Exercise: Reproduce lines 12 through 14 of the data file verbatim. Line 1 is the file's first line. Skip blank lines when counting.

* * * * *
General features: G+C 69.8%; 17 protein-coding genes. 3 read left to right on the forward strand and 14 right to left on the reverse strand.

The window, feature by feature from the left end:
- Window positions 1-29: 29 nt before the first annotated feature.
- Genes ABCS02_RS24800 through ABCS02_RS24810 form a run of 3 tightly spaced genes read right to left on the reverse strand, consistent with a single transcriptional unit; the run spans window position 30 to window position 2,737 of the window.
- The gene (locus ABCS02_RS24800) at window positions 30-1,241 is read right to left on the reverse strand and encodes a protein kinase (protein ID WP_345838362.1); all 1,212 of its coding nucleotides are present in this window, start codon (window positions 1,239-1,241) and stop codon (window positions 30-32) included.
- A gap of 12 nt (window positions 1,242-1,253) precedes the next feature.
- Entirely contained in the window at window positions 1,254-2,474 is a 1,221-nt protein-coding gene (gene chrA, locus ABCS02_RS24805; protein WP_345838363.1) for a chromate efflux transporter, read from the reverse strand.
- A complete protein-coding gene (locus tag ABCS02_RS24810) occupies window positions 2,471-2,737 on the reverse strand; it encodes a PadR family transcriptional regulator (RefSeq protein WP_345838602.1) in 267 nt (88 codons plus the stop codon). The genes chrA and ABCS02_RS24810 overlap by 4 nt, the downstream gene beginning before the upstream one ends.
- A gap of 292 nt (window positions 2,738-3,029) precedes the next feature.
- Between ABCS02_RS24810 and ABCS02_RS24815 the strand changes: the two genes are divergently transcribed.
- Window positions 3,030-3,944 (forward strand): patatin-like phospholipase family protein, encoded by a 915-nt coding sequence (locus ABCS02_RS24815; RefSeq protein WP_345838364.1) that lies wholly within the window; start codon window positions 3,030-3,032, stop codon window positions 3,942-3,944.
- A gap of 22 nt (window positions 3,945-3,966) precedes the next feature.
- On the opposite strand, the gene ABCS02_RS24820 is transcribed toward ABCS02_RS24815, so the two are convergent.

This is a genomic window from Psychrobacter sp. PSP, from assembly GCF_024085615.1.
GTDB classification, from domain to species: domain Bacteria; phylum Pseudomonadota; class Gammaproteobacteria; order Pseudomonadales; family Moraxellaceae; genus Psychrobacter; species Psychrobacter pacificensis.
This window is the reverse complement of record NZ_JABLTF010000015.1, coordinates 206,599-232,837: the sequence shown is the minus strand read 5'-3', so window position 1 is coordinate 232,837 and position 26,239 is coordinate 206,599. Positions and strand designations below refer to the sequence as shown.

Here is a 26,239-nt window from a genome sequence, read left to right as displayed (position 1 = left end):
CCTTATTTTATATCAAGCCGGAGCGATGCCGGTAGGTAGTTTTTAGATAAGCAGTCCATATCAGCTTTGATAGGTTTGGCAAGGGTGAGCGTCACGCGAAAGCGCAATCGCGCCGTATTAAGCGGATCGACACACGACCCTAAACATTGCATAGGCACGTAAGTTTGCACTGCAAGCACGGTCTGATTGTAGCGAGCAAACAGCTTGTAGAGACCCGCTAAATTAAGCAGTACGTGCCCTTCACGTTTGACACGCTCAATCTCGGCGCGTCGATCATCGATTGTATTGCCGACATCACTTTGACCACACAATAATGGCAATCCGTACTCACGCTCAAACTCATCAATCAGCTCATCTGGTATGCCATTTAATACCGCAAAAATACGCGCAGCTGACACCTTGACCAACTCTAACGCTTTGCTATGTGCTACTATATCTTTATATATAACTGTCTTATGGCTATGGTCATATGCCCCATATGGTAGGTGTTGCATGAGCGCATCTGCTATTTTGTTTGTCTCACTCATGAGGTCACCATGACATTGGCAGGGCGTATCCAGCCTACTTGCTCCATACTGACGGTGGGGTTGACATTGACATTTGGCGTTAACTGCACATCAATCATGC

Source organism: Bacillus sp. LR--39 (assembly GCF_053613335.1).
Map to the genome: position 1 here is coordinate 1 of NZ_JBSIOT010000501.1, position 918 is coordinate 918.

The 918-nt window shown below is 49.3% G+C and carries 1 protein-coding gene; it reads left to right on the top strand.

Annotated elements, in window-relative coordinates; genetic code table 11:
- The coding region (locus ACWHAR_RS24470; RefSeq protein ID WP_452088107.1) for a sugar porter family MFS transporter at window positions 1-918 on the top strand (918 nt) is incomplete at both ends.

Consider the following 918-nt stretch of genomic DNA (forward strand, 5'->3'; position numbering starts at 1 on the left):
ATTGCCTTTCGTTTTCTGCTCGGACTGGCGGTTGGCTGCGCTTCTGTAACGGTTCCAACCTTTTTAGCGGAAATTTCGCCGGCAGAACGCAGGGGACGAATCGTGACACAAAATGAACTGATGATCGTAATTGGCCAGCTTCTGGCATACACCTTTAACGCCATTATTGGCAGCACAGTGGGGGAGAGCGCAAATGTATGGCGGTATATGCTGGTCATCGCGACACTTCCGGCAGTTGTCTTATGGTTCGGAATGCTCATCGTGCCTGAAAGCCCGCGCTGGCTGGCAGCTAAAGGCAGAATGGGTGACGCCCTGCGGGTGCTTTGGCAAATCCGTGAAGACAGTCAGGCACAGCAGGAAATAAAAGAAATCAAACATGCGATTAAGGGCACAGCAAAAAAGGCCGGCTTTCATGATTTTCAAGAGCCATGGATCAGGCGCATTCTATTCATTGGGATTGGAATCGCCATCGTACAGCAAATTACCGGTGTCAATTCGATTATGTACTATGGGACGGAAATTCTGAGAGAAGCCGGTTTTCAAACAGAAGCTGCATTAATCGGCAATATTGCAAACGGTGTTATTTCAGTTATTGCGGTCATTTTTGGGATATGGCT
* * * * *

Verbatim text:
- A gap of 22 nt (window positions 3,945-3,966) precedes the next feature.
- On the opposite strand, the gene ABCS02_RS24820 is transcribed toward ABCS02_RS24815, so the two are convergent.

This is a genomic window from Psychrobacter sp. PSP, from assembly GCF_024085615.1.